F. Barton Evans III is a retired clinical and forensic psychologist, former Professor of Psychiatry at East Tennessee State University, and a Clinical Professor of Psychiatry at George Washington University. He is a Life Fellow of the American Psychological Association and the Society for Personality Assessment.

    "This book is the authoritative source on one of the most influential and underappreciated thinkers in mental health in the 20th century, written by a world-class expert who trained in Sullivan's milieu and applied interpersonal principles for his entire illustrious career. As in the first edition, Evans provides a thorough treatment of Sullivan's thinking about development, psychopathology, assessment, psychotherapy, and broader social problems. In this new edition, he elaborates significantly on how Sullivan's approach to clinical and social issues can be understood through a contemporary lens and inform current practice. A must read for anyone who wants to understand this central player in the story of medicine and social science and situate their clinical work in the historically rich and eminently humane context offered by interpersonal theory."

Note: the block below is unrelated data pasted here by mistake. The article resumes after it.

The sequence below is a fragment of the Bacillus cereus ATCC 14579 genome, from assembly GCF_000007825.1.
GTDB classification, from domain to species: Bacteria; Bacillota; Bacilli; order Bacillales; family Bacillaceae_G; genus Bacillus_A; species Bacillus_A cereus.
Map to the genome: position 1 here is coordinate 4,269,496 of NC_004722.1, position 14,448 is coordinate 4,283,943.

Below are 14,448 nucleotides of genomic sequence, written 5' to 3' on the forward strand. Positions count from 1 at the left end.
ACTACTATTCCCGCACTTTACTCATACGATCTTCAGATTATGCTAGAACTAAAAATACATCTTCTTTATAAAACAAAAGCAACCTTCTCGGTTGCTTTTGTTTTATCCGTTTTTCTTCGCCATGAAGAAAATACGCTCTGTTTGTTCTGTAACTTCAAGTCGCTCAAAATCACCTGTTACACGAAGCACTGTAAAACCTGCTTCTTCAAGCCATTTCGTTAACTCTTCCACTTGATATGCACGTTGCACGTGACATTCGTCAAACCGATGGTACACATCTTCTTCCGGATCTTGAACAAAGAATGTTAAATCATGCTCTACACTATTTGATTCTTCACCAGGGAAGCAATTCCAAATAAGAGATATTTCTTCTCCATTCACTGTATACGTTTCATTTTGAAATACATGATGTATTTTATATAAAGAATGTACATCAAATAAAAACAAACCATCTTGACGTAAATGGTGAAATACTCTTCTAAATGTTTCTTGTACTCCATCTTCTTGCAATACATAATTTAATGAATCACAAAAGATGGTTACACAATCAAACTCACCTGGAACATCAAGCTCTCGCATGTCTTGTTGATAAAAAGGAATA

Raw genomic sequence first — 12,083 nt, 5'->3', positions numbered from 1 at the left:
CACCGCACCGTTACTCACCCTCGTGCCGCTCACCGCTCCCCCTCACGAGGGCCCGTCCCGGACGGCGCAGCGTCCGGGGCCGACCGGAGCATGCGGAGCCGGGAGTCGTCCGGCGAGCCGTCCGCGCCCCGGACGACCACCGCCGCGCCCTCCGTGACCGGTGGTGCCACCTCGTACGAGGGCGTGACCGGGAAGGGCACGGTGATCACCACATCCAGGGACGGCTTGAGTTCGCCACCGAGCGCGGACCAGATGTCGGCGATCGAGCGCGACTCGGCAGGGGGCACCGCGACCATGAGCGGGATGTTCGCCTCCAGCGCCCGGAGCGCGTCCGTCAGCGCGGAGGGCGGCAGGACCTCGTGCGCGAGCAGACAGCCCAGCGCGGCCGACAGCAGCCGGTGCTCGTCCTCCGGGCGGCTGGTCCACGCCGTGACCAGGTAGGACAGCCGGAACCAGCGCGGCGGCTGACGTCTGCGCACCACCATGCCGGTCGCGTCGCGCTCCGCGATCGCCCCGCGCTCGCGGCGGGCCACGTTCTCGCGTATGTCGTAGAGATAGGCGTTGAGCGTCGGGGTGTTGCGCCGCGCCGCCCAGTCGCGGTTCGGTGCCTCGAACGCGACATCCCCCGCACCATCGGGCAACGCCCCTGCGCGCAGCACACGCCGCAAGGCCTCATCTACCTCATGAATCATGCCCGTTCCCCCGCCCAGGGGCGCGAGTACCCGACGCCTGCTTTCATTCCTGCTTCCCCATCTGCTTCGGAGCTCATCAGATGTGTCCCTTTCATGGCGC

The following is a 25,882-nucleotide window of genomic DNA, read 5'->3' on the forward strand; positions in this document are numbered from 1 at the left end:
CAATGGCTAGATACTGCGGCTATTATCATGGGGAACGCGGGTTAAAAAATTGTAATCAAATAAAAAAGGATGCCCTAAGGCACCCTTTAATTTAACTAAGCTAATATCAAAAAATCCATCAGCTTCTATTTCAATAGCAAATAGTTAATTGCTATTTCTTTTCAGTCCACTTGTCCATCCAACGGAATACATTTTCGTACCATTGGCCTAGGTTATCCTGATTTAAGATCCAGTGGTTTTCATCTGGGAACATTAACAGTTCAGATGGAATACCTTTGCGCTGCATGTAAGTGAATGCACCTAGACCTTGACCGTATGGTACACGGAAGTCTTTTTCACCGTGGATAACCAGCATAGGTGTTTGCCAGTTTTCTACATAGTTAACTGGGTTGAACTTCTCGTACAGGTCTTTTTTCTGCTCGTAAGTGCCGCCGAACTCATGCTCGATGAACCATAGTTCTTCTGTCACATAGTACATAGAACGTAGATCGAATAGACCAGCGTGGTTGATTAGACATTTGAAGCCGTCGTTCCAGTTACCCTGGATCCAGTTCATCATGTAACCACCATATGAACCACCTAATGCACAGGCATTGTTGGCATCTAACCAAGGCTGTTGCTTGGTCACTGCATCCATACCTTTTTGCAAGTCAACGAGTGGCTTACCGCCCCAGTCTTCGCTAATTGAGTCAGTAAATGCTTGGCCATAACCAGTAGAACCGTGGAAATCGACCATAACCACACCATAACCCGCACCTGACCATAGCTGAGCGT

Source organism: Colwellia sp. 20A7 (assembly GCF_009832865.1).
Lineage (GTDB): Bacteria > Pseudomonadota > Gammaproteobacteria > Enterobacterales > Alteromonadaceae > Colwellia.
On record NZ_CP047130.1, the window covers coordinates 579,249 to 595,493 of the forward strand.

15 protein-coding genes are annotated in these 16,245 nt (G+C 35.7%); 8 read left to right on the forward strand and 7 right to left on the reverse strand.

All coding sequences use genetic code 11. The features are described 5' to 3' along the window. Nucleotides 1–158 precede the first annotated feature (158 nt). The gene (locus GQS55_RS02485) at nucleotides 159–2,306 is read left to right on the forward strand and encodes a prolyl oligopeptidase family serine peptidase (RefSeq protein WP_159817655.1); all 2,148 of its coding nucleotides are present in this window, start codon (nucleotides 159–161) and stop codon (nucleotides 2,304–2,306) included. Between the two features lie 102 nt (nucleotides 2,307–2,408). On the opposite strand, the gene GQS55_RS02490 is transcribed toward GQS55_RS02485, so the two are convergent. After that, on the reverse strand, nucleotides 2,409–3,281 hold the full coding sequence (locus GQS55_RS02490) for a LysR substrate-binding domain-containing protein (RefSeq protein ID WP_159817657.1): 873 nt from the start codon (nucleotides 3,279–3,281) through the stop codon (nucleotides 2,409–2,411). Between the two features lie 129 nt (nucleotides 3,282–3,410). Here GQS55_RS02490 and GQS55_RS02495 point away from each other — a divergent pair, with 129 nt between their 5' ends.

Christopher Hopwood, Ph.D., Professor of Psychology, University of Zurich

    "Evans' book on Harry Stack Sullivan is the best summary of Sullivan's work on the market today. It clearly describes all his basic concepts and their clinical implications. And this second edition contains clinical material illustrating an interpersonal approach to trauma work. Patients re-enact their traumas in therapy in order to tell the history of their interpersonal suffering. And if the therapist can listen with a relational ear, he can provide a climate of safety where the unsayable in the past can be said in the present. If for no other reason, the interpersonal understanding of anxiety and the strategies of self-other protection alone will reward the reader with new vistas of understanding."